3 Ways to Manage a Team and Talent from Afar Remote work hasn't just changed our day-to-day. It's changed the way we grow. Here's how to build a strong team at a distance.
When the pandemic began, working from home seemed like a temporary solution. Now it's a permanent fixture, as companies like Facebook and Twitter let many employees stay remote forever, and the research firm Global Workplace Analytics predicts up to 30 million U.S. employees will regularly work from home within the next two years. (That's six times as many as did before.) "It's been a forced experiment that has proven for a lot of companies that this can work," says Paul Wolfe, senior vice president of HR at Indeed, the giant job posting site, whose 10,200 employees are remote until at least September. None of that should shock researchers: In the past few years, studies have found that working from home leads to higher employee satisfaction, lower turnover, and greater productivity. But new workplace settings come with new workplace needs. How do you recruit, manage, and keep employees? Wolfe, who previously oversaw HR at Match.com, Orbitz, and Condé Nast, explains.
1. HIRING: Expand who you need.
There are many benefits to hiring remote workers. You're not limited by geography, which may give you access to a more diverse range of candidates, and you can hire based on talent alone…not whether you'd like to sit next to them all day, every day. But that means you'll be sifting through many more résumés. The solution, Wolfe says: Stop being reactive in hiring, looking at candidates only when there are open jobs, and start being proactive. "So you meet a candidate and go, "Oh my God; you'd be a great addition to our company. I don't have the perfect job for you right now, but let's stay in contact.'"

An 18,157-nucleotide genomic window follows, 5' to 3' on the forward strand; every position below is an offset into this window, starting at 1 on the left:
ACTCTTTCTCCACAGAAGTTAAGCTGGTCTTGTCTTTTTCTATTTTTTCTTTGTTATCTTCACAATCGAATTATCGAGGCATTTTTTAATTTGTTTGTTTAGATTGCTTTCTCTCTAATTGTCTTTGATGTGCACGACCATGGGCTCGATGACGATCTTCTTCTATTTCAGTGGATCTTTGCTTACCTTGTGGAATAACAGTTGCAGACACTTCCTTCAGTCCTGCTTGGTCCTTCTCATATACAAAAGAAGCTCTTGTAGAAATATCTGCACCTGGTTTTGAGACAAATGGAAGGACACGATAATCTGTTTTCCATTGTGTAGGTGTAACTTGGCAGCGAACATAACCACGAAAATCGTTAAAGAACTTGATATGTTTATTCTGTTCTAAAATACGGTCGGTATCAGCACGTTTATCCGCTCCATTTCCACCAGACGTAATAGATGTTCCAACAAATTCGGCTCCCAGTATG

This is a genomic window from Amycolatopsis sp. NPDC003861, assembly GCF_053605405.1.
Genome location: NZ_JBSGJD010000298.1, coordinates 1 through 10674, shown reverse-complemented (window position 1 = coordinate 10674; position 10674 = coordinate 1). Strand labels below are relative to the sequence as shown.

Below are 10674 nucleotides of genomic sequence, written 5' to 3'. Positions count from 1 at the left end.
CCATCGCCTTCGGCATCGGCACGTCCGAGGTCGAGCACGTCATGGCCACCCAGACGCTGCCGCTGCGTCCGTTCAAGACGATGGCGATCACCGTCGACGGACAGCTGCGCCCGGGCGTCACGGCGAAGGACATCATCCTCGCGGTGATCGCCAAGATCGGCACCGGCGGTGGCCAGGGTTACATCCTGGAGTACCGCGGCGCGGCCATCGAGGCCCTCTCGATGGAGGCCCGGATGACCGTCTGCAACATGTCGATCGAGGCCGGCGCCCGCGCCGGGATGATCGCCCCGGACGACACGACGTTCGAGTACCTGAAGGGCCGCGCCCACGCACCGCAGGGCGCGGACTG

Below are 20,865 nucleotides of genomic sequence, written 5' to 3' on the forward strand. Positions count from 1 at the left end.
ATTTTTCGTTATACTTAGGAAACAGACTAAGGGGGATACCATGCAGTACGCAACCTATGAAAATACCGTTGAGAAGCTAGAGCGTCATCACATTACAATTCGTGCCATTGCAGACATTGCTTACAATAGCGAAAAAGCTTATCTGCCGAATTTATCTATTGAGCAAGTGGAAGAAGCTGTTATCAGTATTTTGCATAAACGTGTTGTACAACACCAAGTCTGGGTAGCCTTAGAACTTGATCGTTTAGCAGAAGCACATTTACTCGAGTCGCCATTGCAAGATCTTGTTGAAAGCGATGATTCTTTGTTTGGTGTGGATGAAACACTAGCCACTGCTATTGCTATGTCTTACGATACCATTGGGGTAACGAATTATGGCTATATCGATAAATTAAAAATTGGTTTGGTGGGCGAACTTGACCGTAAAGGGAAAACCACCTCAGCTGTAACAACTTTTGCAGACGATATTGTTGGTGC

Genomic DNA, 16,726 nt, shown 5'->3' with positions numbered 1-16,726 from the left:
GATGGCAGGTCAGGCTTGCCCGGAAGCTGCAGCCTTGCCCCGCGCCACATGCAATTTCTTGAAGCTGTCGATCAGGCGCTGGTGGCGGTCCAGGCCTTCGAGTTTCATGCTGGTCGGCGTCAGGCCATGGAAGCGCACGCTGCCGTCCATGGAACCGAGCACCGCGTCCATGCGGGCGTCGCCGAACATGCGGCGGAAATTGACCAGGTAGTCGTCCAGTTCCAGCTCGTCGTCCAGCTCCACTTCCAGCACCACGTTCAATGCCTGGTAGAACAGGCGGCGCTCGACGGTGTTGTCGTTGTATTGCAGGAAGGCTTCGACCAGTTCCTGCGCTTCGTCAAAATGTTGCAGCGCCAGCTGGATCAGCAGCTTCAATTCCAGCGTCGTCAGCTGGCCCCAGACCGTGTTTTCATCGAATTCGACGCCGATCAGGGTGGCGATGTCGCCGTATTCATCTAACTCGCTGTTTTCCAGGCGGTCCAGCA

Interviewing these candidates will also feel different; it's harder to get a sense of someone without being in the same room. "You just really have to hone your interview skills to ask the right questions," he says. Ask about how they set their schedule at home, including examples of challenging days. Another good question: "How did you and your last manager work out goals and objectives and keep each other updated? And if you saw a roadblock, did you raise the red flag early or try to figure it out on your own?"
2. MANAGING: Create the path.
Running a distributed staff means ramping up what good managers already do — which is to say, make sure everyone feels like they're on a path to success. "You need to be really clear about goals and expectations, timelines and project plans," Wolfe says. You should also be empathetic. Not everyone will manage their workload at home the same way, so you'll need to learn their individual patterns and needs. "Always check in with them to ask, Is the work meaningful? Do they like the people they work with? Do they feel they're having an impact?" Wolfe says.
3. OPERATING: Track goals, not hours.
The old workweek may slip into obscurity for some industries, Wolfe says. Employees might, say, take off Wednesday for a kid's play and catch up on Sunday. This kind of goal-based work — as opposed to hour-based work — is something employees have wanted for ages. Companies have resisted it, stuck in their outdated office mentality, but Wolfe believes that the companies who embrace it will drive engagement and boost loyalty.
To keep a team on task in this new time-shifted world, managers should break up projects into short- and long-term deliverables, with clear systems to communicate who's hitting them. "Giving people the ability to manage their work lives is a really powerful thing," he says.